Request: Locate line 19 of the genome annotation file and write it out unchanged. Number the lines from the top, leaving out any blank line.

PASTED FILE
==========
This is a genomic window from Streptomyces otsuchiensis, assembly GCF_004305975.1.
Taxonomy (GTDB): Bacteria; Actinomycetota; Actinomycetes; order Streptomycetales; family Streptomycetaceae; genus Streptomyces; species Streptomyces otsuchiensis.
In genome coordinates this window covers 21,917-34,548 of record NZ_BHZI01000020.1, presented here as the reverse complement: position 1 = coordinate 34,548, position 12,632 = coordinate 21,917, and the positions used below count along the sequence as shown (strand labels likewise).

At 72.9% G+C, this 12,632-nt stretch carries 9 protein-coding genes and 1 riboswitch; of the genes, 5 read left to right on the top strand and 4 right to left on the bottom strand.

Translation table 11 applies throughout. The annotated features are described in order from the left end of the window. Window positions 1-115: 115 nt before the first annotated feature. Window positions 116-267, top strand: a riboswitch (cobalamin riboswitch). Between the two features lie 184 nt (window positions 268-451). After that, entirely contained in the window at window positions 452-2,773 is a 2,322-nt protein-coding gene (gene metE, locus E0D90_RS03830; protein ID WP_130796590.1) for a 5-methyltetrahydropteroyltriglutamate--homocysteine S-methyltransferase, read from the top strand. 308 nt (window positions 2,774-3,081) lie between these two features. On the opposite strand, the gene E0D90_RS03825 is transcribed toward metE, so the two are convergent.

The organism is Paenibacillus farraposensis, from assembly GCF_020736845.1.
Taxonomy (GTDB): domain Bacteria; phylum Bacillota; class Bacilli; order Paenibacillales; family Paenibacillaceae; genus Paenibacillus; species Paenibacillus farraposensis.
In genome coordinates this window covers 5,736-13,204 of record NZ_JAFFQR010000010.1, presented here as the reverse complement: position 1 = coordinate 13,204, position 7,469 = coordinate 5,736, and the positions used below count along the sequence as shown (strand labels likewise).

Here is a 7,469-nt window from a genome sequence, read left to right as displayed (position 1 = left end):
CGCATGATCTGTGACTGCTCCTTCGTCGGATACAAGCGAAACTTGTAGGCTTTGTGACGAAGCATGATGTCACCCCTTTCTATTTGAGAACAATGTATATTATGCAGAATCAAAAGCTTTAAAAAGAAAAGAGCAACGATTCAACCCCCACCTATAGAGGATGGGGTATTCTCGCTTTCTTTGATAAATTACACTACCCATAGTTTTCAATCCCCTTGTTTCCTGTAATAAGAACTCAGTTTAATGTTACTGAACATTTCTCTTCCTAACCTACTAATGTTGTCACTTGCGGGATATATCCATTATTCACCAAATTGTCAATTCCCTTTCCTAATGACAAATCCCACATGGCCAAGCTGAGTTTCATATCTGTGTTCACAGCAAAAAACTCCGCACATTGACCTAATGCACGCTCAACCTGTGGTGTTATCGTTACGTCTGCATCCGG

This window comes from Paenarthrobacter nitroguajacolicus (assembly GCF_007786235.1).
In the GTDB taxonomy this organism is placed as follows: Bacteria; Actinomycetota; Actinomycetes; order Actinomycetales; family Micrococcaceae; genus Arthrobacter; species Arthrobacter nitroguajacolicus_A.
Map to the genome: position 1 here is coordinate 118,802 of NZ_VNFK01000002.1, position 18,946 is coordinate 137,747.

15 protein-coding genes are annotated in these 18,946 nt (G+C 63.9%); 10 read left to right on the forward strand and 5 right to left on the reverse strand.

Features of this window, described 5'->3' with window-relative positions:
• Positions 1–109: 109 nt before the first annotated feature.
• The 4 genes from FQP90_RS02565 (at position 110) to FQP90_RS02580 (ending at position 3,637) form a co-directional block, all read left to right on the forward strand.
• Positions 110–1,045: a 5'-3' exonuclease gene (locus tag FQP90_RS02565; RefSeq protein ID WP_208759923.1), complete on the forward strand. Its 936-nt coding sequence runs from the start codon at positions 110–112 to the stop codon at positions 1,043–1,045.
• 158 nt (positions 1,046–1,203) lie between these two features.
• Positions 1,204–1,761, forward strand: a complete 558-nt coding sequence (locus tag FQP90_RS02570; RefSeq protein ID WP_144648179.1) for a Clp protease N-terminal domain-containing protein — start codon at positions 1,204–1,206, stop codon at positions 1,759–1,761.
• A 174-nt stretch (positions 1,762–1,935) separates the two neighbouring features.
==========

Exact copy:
• 158 nt (positions 1,046–1,203) lie between these two features.